She took to knitting socks at the cliffside so she could watch the ships that came and left. Her mother began to make stockings at a table near the dock so she could take notes. They compared their findings each night, with Tress’s father listening and offering his thoughts.

Though Tress had always possessed a curiosity about the mechanics of

shipping, she now had a motive to learn the details. There were two types of people who regularly left the island. The first was, of course, the crews of the various ships. When they landed, they’d come ashore to shop or visit the local taverns. The Rock didn’t have much to recommend it, but Brick’s ale was known as some of the best in the region. Plus, with enough of it in you, the rest of the amenities looked a whole lot better.

The second type of people who left the Rock were government officials. Not only the duke and his family, but other royal administrators, such as tax collectors, royal messengers, and cargo inspectors. They were allowed to leave when they saw fit. Members of the nobility who visited could also leave—and they usually did so quickly, after realizing their awful mistake.

Tress’s biggest challenge would be the current cargo inspector. The severe woman authenticated the writs of visiting merchants, then examined cargo

for stowaways. For a place where no one wanted to live, the Rock certainly had lots of things people wanted. Salt from the mines, Brick’s ale, even down and feathers from the gulls.

The townspeople couldn’t sell these things except to ships that had a writ of commission from the king. The cargo inspector oversaw it all. When the current one had arrived earlier in the year, she’d refused to give her name, insisting they simply call her “Inspector.” She claimed she wouldn’t be remaining on the Rock long enough for names to matter.

Tress couldn’t remember an inspector who had been more strict. This woman was always watching, swinging the rod she carried, searching for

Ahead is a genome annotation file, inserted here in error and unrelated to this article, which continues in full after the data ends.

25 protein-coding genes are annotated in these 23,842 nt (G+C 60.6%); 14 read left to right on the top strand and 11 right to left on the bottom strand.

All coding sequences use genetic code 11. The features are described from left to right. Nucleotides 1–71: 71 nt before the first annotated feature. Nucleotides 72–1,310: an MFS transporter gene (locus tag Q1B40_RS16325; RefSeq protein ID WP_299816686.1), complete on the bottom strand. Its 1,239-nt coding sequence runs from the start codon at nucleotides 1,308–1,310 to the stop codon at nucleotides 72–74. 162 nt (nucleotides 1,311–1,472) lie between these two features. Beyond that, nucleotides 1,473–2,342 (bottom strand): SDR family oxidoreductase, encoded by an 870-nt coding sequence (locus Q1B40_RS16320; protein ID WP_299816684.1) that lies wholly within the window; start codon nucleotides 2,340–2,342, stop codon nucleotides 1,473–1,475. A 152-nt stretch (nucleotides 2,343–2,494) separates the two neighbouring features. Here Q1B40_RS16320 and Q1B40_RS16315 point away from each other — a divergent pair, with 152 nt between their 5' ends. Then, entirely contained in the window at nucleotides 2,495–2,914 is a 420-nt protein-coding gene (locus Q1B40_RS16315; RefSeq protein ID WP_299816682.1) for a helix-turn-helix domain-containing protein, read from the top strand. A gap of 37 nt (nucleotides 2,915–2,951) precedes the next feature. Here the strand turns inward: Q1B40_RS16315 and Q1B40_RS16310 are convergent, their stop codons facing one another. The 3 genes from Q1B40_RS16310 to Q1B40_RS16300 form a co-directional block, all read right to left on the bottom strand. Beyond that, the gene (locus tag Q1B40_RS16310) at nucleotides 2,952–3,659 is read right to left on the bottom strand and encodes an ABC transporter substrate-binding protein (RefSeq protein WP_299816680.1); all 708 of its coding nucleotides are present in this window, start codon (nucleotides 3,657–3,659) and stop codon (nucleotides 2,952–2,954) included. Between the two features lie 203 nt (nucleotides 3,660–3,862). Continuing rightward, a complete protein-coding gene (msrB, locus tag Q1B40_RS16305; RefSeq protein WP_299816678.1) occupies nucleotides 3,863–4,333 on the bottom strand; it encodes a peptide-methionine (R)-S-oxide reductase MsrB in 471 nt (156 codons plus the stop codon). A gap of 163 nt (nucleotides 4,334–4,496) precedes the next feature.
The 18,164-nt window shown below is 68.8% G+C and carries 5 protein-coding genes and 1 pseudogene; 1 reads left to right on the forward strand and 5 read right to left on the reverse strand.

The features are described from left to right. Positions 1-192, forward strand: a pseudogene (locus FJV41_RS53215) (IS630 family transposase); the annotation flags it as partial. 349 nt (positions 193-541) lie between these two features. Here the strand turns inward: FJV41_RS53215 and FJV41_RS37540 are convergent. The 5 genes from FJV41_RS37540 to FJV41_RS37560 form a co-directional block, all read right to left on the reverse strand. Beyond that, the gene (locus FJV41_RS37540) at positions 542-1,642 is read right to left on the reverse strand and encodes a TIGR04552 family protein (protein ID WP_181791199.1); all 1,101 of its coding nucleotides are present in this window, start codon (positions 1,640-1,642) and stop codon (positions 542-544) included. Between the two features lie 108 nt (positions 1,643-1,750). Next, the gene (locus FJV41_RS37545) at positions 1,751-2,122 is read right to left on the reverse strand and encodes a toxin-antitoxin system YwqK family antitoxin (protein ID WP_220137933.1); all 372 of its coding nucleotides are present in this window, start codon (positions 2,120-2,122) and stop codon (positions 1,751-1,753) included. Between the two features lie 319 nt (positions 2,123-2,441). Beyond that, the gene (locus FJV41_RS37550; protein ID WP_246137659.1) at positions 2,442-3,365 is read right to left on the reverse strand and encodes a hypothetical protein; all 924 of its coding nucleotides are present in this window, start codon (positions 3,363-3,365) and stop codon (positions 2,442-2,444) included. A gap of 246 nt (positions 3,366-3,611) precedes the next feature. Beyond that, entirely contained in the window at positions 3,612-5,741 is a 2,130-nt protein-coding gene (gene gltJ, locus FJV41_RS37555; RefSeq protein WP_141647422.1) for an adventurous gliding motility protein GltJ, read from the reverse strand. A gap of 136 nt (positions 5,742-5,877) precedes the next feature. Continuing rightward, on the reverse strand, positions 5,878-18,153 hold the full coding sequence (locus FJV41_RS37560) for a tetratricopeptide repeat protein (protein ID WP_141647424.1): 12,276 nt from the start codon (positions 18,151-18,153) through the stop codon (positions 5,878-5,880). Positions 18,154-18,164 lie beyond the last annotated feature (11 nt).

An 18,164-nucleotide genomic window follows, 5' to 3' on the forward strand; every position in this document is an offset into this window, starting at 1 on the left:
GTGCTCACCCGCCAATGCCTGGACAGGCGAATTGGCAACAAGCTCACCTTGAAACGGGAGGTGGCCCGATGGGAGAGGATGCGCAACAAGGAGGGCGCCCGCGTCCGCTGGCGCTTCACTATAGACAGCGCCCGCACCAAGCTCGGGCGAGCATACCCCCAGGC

any excuse to deliver a punishment. She seemed too stern to be fully human. As if instead of being born, she’d been spawned—and instead of growing up, she’d metastasized.

Tress and her mother spent hours covertly studying how the inspector

searched outgoing shipments. Bags of feathers were weighed, while barrels of salt were stabbed, to search for possible stowaways. But some things being shipped—like large kegs of the local brew—couldn’t be opened

without spoiling them. What if a person were to hide in a keg? Could they fill it with something like salt to make it weigh and balance correctly?

Unfortunately, the inspector had an answer to such potential escape plans. When examining kegs, she employed a special listening device, like the ones physicians used for hearts. The inspector would linger on each keg, listening for someone moving or breathing inside. Reportedly, the inspector had

extremely good hearing and could detect the very heartbeats of stowaways.

Was there a way around this? A way to exploit the situation?

One night, two weeks after she’d first decided to leave, Tress sat up with a notebook full of ideas. The Emerald Moon shone bright as always, stoic and immobile in the sky. Spores poured downward in the distance, like

crystalline moonlight.

Her father limped over, settled down, then waved for her to show him her plans. He read them carefully, then nodded. “This could work.”

“It could,” Tress said, yawning. “But I don’t think it will. I might be able to fool a bunch of sailors, but I’d never fool Brick, Gremmy, or Sor. They

will know that something is wrong.” She rubbed her eyes. She’d been going without sleep, fraught as she was. (Worry, it might be said, is the carrion feeder of emotions. Drawn to other, better emotions like crows to a battlefield.)

“Perhaps you don’t have to fool them,” her father said. “Perhaps they would be willing to help.”

“I couldn’t ask that of them,” Tress said. “What if the inspector catches me? The others would get into too much trouble.”

Her father nodded again. That was, of course, the sort of thing Tress

would say. So he suggested she go to bed. Tress looked as if she were about to fall asleep in the middle of the conversation—which was saying

something, considering how many of Charlie’s stories she’d survived without so much as a yawn.

After she went upstairs, Lem retrieved his cane, put on his coat, and went out to do some advanced fathering.